Early arrival and expansion of palaeolithic people on Cyprus

The patterns of dispersal of early humans across continents and islands are hotly debated, but researchers have modelled that Pleistocene hunter-gatherers settled in Cyprus thousands of years earlier than previously thought.

In examining the timing of the first human occupation of Cyprus, research led by Flinders University’s Professor Corey Bradshaw and Dr Theodora Moutsiou from the Archaeological Research Unit, University of Cyprus, found that large islands in the Mediterranean Sea were attractive and favourable destinations for palaeolithic peoples.

These findings refute previous studies that suggested Mediterranean islands would have been unreachable and inhospitable for Pleistocene hunter-gatherer societies.

Professor Bradshaw, with Dr Theodora Moutsiou, Dr Christian Reepmeyer and others, used existing archaeological data, climate estimates, and demographic modelling to reveal the early peopling of Cyprus.

Analysis of archaeological dating from the 10 oldest sites across Cyprus suggested first human occupation between 14,257 and 13,182 years ago, which is much earlier than previously thought.

The researchers say the island was then rapidly settled. Climate modelling indicated that this early peopling coincided with increases in temperature, precipitation, and environmental productivity sufficient to sustain large hunter-gatherer populations.

Based on demographic modelling, the authors suggest that large groups of hundreds to thousands of people arrived on Cyprus in two to three main migration events in less than 100 years.

“This settlement pattern implies organised planning and the use of advanced watercraft,” says Professor Bradshaw.

Within 300 years or 11 generations, the population of Cyprus had expanded to a median of 4,000–5,000 people.

Drouseia Skloinikia, the newest archaeological site on the Akamas Peninsula in Western Cyprus. Credit: Michalakis Christoforou.

Dr Moutsiou says the results demonstrate that, rather than being inhospitable, Cyprus and perhaps other Mediterranean islands would have been attractive destinations for palaeolithic hunter-gatherer societies.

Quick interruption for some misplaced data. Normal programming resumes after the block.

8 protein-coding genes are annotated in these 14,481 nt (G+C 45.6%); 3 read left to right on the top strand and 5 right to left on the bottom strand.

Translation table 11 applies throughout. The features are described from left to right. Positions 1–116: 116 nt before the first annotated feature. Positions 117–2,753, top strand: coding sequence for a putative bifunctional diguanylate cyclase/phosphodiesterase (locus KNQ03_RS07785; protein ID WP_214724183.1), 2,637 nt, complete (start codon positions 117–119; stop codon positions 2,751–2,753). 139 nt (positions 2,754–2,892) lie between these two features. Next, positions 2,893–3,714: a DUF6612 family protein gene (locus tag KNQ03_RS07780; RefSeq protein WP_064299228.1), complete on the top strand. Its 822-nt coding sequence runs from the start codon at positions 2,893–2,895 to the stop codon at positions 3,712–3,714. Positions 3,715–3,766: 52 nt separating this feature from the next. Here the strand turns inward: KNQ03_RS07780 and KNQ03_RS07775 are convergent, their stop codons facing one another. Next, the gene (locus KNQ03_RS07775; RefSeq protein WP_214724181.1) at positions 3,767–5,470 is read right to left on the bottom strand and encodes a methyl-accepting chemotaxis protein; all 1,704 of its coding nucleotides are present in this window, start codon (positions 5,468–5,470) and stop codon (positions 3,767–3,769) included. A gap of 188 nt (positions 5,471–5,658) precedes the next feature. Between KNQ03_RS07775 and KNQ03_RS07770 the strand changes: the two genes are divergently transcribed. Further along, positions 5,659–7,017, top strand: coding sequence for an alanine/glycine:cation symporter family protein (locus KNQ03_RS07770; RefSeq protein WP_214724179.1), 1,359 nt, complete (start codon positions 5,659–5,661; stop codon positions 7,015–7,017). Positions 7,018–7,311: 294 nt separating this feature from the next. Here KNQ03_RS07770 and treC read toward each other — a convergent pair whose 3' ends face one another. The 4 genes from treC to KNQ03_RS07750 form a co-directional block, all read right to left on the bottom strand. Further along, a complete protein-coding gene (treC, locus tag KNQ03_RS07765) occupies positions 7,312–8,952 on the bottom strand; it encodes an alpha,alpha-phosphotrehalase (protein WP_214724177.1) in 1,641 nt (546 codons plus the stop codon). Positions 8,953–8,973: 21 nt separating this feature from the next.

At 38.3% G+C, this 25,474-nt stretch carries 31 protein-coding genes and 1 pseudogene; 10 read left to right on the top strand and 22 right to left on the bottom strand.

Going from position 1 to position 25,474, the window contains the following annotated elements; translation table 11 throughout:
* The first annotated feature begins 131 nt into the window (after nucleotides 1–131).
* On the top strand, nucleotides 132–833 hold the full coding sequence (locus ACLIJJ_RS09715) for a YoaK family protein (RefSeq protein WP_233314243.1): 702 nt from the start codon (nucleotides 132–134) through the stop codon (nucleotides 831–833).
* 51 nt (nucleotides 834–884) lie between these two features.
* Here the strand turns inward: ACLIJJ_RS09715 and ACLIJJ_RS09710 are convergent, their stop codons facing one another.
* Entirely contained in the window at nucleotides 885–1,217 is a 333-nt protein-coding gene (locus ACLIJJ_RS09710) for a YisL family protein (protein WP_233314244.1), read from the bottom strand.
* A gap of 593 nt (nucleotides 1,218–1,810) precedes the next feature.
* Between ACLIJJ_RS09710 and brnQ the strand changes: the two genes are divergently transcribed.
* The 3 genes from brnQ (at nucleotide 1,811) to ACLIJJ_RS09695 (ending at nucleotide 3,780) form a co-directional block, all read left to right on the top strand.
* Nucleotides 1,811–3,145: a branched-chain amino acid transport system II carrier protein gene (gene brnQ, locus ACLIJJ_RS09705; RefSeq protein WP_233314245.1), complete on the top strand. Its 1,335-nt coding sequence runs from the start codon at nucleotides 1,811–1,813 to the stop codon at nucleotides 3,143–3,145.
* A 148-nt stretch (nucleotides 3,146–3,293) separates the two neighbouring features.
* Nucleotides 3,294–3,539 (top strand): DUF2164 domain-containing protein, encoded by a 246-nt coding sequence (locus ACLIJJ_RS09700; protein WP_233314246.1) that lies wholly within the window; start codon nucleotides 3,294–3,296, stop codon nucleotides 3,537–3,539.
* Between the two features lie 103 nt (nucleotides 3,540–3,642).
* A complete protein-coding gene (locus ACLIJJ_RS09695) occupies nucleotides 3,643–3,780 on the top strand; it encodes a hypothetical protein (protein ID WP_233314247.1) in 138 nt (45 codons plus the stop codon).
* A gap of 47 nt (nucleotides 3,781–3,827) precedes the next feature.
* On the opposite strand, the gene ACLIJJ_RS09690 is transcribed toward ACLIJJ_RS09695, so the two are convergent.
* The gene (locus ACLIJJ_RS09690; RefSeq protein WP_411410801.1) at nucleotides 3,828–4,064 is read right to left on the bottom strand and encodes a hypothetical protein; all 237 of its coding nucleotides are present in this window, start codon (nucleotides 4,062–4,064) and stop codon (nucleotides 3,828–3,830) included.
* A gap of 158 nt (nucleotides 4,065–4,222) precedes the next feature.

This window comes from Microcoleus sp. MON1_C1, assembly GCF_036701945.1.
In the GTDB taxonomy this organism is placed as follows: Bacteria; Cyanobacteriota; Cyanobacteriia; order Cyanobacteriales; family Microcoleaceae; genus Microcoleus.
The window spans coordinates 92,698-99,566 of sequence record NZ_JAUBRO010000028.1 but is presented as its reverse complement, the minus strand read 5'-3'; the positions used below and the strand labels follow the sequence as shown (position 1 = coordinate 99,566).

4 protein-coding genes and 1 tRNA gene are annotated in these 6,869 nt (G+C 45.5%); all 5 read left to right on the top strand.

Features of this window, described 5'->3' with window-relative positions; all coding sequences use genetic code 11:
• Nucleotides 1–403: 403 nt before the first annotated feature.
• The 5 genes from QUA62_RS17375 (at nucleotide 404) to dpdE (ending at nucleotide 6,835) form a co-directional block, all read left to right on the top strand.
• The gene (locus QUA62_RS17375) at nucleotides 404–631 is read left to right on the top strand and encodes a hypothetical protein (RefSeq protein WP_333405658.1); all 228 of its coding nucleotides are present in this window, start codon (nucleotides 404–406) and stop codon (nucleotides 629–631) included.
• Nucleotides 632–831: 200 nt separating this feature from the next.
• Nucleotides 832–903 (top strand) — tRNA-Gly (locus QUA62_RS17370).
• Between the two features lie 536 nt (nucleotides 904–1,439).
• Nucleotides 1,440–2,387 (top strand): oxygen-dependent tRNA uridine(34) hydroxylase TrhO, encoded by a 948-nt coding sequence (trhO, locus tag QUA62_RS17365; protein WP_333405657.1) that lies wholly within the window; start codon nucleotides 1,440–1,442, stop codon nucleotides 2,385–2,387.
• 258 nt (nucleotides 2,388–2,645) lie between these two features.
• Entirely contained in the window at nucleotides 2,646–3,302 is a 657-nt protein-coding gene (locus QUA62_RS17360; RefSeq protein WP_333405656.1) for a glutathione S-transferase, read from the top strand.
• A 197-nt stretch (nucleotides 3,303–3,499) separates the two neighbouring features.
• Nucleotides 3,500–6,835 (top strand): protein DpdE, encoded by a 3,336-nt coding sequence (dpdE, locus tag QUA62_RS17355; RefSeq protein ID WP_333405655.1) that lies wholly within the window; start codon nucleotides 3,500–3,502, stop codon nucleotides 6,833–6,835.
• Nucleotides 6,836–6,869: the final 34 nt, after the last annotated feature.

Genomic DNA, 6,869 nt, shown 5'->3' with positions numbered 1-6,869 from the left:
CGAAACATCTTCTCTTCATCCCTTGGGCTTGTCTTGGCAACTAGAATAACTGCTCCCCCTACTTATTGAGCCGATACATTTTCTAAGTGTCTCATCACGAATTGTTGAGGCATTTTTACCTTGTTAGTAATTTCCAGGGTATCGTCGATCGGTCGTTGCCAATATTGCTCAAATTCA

“It has been argued that human dispersal to and settlement of Cyprus and other eastern Mediterranean islands is attributed to demographic pressures on the mainland after abrupt climatic change saw coastal areas inundated by post-glacial sea-level rise, forcing farming populations to move to new areas out of necessity rather than choice,” she says.

“However, this interpretation came as a consequence of major gaps in the archaeological record of Cyprus, deriving from differential preservation of archaeological material, preservation biases, uncertainties associated with dating, and limited DNA evidence. Our research, based on more archaeological evidence and advanced modelling techniques, changes that”, adds Dr Reepmeyer.

Professor Bradshaw says the new research results highlight a need to revisit questions of early human migration in the Mediterranean and test the validity of perceived early settlement dates in light of new technologies, field methods, and data.

The research is part of project MIGRATE  coordinated by the Archaeological Research Unit of the University of Cyprus, co-financed by the European Regional Development Fund and the Republic of Cyprus through the Research and Innovation Foundation (EXCELLENCE/0421/0050).

The research – “Demographic models predict end-Pleistocene arrival and rapid expansion of pre-agropastoralist humans in Cyprus” by Corey Bradshaw, Christian Reepmeyer, Frédérik Saltré, Athos Agapiou, Vasiliki Kassianidou, Stella Demesticha, Zomenia Zomeni, Miltiadis Polidorou and Theodora Moutsiou – has been published in the Proceedings of the National Academy of Sciences of the USA.

Posted in
College of Science and Engineering News Research